He also must walk a fine line of claiming credit for promises kept while leaving unspoken an acknowledgement he needs more time to do more things.
In recent speeches, Obama has begun returning to his 2008 "change" theme by trying to link his accomplishments to the idea of change, The Washington Post said.
His speeches also have taken on the cadence of Obama when he was a candidate in 2008 -- slowly building to a pitch and using repetitive phrases like a preacher at a tent revival.
At the same time, Obama rolled out several initiatives intended to show his grit in fighting on behalf of ordinary Joes.
Obama recently used a recess appointment to install his choice to head a consumer financial watchdog agency whose appointment was blocked by Senate Republicans; called for tax breaks for businesses that bring jobs back to the United States from overseas; and asked Congress to return to him the ability to restructure government agencies. He also used his executive powers to effect changes without needing congressional action.
"The competition for new jobs, for businesses, for middle-class security -- that's a race I know we can win," Obama said recently at a fundraiser in Chicago. "But America is not going to win if we give in to those who think that we can only respond to our challenges with the same tired, old tune -- just hand out more tax cuts to folks who don't need them and weren't even asking for them, let companies do whatever they want, hope that prosperity somehow trickles down on everybody else's head. It doesn't work."
White House aides told the Post his annual address before a joint session of Congress will draw on the themes he laid out in December in Osawatomie, Kan., where Obama called the state of the middle class the "defining issue of our time."
"For most Americans, the basic bargain that made this country great has eroded," Obama told a crowd in Osawatomie. "Long before the recession hit, hard work stopped paying off for too many people. Fewer and fewer of the folks who contributed to the success of our economy actually benefited from that success. Those at the very top grew wealthier from their incomes and investments than ever before. But everyone else struggled with costs that were growing and paychecks that weren't, and too many families found themselves racking up more and more debt just to keep up."
"This isn't just another political debate. This is the defining issue of our time," he said. "This is a make-or-break moment for the middle class, and all those who are fighting to get into the middle class. At stake is whether this will be a country where working people can earn enough to raise a family, build a modest savings, own a home and secure their retirement."
Republican operatives in Washington have a 500-page playbook outlining how to attack the president for not living up to the promises of "hope and change" he made during his 2008 campaign, the Post said.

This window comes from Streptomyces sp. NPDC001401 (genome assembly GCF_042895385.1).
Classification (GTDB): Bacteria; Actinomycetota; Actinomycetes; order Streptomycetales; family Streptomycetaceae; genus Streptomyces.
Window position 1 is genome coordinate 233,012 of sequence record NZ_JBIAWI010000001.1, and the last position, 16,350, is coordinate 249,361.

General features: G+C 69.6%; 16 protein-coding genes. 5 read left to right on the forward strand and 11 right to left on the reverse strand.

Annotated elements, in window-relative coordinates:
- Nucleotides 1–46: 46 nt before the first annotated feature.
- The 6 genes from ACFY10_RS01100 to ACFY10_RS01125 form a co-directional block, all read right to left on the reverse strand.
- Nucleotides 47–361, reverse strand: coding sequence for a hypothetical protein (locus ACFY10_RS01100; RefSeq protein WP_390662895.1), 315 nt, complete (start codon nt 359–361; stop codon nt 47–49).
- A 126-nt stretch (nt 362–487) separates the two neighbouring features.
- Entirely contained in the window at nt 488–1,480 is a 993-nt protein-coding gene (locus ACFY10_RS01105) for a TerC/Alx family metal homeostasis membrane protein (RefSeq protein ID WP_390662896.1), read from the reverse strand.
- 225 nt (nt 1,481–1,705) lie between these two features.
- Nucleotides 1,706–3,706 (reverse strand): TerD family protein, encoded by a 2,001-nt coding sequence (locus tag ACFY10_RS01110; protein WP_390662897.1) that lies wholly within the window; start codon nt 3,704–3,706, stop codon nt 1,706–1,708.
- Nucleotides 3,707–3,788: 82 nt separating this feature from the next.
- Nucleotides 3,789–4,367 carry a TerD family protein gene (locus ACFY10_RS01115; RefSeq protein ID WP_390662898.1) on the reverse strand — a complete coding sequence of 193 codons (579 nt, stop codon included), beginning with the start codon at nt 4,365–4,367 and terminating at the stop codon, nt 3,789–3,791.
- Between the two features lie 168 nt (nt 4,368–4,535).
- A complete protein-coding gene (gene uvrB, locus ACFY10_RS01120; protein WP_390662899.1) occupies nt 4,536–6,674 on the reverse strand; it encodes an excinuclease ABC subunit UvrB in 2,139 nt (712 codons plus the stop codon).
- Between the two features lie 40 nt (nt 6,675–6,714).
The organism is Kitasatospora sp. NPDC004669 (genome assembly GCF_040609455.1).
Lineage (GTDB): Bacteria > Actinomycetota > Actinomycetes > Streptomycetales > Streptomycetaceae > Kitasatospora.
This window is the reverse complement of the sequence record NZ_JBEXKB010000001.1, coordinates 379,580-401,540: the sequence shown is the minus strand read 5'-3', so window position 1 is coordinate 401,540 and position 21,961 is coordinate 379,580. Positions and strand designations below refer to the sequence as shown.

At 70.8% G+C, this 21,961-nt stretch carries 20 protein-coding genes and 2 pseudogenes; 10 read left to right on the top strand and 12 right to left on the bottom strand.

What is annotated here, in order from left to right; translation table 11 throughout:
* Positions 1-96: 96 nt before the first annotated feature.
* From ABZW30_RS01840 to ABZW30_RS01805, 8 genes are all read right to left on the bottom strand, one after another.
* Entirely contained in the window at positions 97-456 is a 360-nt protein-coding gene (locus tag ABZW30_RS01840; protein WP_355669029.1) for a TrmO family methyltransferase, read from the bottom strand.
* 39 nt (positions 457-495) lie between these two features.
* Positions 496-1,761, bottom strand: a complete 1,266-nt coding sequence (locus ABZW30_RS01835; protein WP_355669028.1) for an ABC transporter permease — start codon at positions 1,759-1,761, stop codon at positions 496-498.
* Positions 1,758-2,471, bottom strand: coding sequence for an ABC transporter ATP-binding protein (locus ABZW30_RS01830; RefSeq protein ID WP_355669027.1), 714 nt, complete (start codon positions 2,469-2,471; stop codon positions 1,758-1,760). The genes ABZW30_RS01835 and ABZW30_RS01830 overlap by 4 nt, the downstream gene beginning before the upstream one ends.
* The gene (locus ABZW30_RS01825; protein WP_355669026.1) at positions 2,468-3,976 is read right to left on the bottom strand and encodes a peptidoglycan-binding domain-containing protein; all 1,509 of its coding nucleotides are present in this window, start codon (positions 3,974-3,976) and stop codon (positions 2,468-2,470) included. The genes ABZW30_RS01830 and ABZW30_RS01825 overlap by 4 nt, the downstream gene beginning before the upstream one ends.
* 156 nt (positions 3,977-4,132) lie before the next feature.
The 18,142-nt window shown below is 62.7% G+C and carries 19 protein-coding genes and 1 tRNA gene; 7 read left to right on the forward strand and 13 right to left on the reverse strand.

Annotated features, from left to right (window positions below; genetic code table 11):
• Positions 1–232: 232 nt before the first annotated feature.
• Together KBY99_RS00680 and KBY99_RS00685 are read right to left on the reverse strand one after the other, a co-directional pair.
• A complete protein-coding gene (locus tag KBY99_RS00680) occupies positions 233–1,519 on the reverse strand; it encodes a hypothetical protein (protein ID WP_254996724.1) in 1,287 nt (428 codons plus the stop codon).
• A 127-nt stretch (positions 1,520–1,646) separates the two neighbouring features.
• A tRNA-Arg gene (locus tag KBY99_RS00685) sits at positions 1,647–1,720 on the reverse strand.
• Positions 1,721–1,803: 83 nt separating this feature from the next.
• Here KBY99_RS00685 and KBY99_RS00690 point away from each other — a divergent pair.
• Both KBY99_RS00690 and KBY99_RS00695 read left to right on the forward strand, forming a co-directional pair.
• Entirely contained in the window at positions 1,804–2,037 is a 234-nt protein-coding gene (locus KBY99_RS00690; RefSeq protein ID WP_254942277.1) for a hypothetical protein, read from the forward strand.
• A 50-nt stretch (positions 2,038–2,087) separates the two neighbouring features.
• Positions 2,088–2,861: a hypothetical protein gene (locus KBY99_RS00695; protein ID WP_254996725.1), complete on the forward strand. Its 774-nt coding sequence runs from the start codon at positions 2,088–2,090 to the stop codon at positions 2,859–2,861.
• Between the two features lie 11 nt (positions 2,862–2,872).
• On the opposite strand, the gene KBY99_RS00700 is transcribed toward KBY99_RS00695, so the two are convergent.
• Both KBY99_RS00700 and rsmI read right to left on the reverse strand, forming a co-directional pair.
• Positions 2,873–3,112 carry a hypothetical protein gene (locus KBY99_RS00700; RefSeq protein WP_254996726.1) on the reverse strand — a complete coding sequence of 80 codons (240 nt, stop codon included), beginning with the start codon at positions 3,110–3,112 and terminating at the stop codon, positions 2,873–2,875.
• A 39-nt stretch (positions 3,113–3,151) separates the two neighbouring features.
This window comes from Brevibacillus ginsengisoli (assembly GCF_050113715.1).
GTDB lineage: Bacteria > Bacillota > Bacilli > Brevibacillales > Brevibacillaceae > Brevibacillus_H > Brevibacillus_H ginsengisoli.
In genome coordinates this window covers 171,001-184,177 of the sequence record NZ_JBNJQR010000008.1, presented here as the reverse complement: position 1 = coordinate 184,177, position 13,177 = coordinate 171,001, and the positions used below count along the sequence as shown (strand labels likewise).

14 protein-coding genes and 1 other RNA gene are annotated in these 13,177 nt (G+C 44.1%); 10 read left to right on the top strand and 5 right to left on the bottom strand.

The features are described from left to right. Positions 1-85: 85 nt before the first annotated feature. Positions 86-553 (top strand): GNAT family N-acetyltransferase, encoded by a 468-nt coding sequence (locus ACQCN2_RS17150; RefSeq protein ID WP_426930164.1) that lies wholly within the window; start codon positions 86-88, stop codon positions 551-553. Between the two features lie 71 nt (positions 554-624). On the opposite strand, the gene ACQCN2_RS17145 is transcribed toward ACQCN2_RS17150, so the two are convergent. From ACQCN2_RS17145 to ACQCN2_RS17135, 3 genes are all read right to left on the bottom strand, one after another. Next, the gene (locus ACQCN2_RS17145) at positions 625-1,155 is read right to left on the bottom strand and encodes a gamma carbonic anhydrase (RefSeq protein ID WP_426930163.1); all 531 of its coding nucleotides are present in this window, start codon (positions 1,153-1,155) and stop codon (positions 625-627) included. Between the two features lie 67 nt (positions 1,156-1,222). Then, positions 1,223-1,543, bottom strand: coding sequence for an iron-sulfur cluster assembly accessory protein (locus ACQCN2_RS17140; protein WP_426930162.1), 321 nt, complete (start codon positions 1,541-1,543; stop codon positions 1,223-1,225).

"The last three years have held a lot of change, but they haven't offered much hope," GOP presidential front-runner Mitt Romney said in a speech after winning the New Hampshire primary.
Romney also offered his take on the middle class, saying it has been "crushed."
"Nearly 24 million of our fellow Americans are still out of work, struggling to find work, or have just stopped looking," the former Massachusetts governor said. "And this president wakes up every morning, looks out across America and is proud to announce, 'It could be worse.'"
A group of lawmakers hope to turn Obama's report to Congress into "date night" once again, with members of opposite parties sitting side by side instead of across the aisle.
Sen. Mark Udall, D-Colo., has urged congressional members to bring a "date" from the opposite party for the address -- just as they did last year when Obama spoke soon after Rep. Gabrielle Giffords, D-Ariz., was wounded during a shooting rampage in Tucson in which six people died, KUNC radio, Greeley, Colo., reported.
Udall agreed there are times when one should stand up for a party's beliefs, but there also are times when partisanship should be set aside.
"One thing I've learned in Washington -- there are plenty of times to play team there, but there are less and less to play for the big team, the team that matters, the red white and blue team," said Udall, who invited Sen. Lisa Murkowski, R-Alaska, to sit with him.
"In the days when we had a lot more time together, as citizens as Americans, it made some sense to go to the State of the Union to shout and cheer for our president or jeer the president of the other party. [But] this is a night that doesn't happen but once a year and I think it's important for us to remember what our overall responsibilities are and that's to the United States and our title."